- Step 1Look for a recycle number on the bottom of the bottles. Many polycarbonate products are not recyclable, so if there is a recycle number on the bottom, you may have run across a "safe" plastic. A recycle number has a triangle made of three arrows around it and is usually molded into the plastic.
- Step 2Note the recycle number. Certain recycle numbers are said to be safer than others. Steer clear of numbers 3, 6 and 7. Numbers 1, 2, 4 and 5 are said to be safer. Categorizing plastics by recycle number is under some debate, so use your best judgement as to which plastics to buy.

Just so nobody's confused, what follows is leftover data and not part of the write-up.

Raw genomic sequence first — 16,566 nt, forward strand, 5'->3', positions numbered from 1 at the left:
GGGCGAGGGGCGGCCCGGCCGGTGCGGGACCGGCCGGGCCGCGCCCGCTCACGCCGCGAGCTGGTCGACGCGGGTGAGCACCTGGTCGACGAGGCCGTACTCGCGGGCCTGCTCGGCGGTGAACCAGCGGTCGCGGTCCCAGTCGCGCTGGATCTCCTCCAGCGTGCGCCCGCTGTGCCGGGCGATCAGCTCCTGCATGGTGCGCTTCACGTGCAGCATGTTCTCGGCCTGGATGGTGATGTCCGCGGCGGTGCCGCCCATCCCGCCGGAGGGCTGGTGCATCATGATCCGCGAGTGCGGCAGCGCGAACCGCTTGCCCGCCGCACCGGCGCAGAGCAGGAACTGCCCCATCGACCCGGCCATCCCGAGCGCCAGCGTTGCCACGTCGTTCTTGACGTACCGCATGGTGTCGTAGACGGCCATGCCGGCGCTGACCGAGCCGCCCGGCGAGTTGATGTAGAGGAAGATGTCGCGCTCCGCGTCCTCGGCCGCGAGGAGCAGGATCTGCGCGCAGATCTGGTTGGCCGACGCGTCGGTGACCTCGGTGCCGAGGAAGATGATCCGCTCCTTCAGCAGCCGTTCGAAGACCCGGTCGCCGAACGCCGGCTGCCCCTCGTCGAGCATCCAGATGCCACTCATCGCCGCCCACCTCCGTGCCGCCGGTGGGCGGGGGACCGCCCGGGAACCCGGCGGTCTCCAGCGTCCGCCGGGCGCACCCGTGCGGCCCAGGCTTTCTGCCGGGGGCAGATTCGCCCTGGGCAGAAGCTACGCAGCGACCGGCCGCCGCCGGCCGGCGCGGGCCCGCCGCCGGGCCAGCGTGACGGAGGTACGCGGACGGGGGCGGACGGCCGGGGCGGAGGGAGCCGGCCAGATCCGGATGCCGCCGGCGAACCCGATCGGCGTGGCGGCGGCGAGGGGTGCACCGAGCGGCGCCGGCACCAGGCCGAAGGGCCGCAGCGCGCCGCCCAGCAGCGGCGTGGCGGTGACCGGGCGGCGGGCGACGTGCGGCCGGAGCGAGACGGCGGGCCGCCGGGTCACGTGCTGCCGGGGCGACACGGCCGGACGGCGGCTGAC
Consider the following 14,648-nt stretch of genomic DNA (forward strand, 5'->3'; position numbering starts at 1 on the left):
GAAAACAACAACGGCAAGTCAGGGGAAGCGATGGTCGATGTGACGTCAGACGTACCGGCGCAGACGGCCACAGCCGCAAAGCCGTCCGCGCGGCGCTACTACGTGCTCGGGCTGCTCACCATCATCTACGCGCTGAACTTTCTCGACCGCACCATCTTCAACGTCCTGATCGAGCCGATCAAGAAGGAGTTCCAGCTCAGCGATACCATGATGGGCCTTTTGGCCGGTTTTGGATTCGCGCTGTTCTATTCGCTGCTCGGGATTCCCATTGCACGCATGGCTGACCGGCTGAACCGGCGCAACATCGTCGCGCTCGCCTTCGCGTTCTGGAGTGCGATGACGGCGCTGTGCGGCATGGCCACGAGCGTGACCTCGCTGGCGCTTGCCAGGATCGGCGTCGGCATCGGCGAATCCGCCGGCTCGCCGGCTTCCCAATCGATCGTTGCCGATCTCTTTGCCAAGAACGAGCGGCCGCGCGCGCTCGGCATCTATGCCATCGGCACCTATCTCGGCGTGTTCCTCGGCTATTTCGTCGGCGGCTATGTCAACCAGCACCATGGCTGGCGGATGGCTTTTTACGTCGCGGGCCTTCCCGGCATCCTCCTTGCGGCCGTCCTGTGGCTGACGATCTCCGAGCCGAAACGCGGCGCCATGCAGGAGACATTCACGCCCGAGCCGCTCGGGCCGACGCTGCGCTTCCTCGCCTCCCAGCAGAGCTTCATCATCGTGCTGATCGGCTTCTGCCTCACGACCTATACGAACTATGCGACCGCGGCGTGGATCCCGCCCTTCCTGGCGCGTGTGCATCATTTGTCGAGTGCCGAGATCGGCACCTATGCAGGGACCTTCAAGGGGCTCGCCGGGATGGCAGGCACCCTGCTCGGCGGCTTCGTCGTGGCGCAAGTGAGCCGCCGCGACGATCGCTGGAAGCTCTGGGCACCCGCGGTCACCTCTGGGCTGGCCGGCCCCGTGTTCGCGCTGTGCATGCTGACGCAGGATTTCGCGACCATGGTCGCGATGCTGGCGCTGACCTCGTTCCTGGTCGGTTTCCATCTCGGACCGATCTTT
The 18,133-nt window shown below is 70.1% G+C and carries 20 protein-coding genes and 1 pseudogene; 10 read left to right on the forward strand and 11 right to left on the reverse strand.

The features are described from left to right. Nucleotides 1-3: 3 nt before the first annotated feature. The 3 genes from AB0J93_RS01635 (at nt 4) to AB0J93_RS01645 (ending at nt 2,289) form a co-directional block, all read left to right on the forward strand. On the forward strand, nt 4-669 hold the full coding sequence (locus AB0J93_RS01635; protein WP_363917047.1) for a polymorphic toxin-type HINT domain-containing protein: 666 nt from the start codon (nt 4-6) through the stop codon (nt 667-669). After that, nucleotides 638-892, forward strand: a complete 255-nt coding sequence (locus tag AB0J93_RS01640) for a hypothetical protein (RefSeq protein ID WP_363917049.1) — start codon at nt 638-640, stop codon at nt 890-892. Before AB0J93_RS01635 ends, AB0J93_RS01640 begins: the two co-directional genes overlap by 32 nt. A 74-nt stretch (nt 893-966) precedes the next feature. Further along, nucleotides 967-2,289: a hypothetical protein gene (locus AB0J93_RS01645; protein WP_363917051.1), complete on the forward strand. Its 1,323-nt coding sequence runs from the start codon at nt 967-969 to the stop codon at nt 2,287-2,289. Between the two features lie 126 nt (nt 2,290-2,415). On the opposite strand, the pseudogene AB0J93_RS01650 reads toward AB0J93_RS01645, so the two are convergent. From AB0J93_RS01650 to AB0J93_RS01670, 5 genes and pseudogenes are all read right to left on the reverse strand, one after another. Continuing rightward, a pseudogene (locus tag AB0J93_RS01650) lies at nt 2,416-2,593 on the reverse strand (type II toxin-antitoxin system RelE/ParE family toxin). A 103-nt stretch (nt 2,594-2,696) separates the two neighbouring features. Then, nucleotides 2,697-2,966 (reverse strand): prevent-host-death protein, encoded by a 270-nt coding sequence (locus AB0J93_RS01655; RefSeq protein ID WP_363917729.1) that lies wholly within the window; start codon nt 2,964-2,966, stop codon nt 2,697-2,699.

- Step 3Visit sites like BornFree where they specialize in BPA free plastic bottles. They are made from a new plastic called polyamide that does not have any known health risks. These BPA free bottles are more expensive than some others, but peace of mind is well worth any price.
- Step 4Try glass bottles. Even though plastic is ingrained into parents' minds as what baby bottles are made of, glass bottles do still exist. Evenflo and BornFree currently have glass bottles on the market, and Dr. Brown is working on new bottles as well.
- Step 5Check out zrecs.blogspot which gives several articles and ratings about which companies care about what plastic they are putting in your children's bottles. They have a comprehensive bottle rating system and have tested several sippy cups as well.
i will update more on the BPA free bottle brand.still in reading